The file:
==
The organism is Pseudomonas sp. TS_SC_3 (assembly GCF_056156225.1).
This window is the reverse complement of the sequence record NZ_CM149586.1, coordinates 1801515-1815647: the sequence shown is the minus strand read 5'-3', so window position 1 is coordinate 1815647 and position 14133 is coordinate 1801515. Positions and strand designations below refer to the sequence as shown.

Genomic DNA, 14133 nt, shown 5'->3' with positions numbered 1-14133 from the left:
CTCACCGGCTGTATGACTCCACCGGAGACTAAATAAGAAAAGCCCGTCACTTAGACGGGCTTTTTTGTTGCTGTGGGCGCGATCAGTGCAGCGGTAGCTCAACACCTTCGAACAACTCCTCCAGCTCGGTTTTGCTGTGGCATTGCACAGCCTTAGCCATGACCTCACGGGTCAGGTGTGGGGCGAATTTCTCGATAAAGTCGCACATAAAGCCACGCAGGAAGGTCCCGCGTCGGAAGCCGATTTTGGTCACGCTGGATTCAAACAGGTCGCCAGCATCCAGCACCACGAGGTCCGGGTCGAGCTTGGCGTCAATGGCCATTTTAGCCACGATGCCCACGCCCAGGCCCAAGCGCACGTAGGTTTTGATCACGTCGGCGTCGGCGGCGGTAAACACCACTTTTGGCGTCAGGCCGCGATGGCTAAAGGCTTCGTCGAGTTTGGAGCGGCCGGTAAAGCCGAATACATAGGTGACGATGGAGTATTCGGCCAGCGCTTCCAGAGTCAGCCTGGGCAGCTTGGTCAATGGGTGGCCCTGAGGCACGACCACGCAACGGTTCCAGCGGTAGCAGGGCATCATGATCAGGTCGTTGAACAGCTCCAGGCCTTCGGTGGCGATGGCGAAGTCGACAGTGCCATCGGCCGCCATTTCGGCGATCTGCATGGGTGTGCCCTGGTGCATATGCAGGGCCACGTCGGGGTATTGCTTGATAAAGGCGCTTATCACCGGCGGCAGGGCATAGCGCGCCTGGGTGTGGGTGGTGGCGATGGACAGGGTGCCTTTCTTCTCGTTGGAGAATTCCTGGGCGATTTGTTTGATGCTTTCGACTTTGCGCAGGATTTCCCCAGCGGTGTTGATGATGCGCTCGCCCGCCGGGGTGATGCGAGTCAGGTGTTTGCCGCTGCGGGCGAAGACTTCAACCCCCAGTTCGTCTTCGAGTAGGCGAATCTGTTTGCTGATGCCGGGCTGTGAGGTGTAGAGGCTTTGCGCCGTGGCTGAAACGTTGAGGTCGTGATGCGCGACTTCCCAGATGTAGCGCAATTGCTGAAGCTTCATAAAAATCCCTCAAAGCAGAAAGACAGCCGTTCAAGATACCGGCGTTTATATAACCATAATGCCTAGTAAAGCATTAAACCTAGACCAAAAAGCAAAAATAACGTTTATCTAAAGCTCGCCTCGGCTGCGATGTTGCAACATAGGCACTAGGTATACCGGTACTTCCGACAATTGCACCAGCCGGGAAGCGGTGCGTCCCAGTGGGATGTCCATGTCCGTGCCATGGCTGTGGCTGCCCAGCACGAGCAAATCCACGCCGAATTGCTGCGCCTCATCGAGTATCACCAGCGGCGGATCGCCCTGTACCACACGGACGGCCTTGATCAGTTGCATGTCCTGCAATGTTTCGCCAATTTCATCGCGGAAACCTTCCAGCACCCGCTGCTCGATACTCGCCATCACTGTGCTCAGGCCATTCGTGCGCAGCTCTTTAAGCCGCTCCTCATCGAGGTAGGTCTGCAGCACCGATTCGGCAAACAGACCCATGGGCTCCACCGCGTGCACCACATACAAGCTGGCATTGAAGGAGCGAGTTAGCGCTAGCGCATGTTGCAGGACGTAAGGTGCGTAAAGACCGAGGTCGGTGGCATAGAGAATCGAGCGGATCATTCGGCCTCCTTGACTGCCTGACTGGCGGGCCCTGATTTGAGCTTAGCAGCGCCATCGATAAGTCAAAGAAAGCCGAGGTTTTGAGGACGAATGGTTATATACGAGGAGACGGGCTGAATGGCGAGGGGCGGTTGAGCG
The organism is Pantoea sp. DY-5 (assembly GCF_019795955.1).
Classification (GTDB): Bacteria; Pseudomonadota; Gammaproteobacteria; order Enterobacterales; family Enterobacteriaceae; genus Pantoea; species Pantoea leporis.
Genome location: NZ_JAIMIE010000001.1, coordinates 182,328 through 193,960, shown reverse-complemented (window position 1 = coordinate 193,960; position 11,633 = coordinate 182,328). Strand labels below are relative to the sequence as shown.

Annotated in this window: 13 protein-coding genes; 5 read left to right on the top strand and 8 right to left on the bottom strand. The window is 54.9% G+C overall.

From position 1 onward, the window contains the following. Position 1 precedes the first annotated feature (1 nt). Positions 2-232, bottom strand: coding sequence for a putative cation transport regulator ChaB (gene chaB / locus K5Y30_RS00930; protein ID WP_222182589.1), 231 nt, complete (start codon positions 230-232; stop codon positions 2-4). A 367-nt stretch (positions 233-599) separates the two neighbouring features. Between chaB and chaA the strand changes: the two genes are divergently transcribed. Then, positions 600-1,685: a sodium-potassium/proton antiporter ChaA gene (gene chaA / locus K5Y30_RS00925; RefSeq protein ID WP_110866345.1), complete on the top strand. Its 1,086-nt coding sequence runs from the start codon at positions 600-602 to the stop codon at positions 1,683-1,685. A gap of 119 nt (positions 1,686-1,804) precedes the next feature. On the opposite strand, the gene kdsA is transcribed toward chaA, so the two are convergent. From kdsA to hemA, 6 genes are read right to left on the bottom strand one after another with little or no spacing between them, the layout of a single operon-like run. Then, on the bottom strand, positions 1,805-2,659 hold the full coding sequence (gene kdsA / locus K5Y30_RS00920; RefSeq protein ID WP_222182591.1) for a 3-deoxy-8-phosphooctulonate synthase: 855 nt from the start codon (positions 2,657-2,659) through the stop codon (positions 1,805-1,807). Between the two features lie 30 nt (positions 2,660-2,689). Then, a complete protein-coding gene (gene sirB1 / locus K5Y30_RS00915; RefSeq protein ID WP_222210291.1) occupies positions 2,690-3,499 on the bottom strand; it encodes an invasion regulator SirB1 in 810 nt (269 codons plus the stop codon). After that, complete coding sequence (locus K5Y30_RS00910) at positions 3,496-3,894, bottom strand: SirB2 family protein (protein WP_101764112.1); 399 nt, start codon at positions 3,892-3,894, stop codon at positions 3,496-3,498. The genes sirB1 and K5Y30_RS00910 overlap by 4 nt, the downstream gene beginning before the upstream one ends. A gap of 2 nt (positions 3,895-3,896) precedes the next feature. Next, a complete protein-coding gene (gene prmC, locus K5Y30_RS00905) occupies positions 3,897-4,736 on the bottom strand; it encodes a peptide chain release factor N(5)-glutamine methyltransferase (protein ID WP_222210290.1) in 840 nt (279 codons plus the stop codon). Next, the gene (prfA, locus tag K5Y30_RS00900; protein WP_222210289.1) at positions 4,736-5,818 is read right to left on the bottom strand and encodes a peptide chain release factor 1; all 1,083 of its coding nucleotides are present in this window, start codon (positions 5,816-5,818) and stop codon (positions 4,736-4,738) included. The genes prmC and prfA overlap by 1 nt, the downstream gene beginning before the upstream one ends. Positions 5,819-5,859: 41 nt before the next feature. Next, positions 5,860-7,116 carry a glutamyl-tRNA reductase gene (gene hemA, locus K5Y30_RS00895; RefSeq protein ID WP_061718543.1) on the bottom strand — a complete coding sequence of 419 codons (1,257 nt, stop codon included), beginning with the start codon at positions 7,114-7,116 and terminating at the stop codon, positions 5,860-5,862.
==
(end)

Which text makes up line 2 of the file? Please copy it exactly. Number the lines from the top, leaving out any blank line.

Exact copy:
This window is the reverse complement of the sequence record NZ_CM149586.1, coordinates 1801515-1815647: the sequence shown is the minus strand read 5'-3', so window position 1 is coordinate 1815647 and position 14133 is coordinate 1801515. Positions and strand designations below refer to the sequence as shown.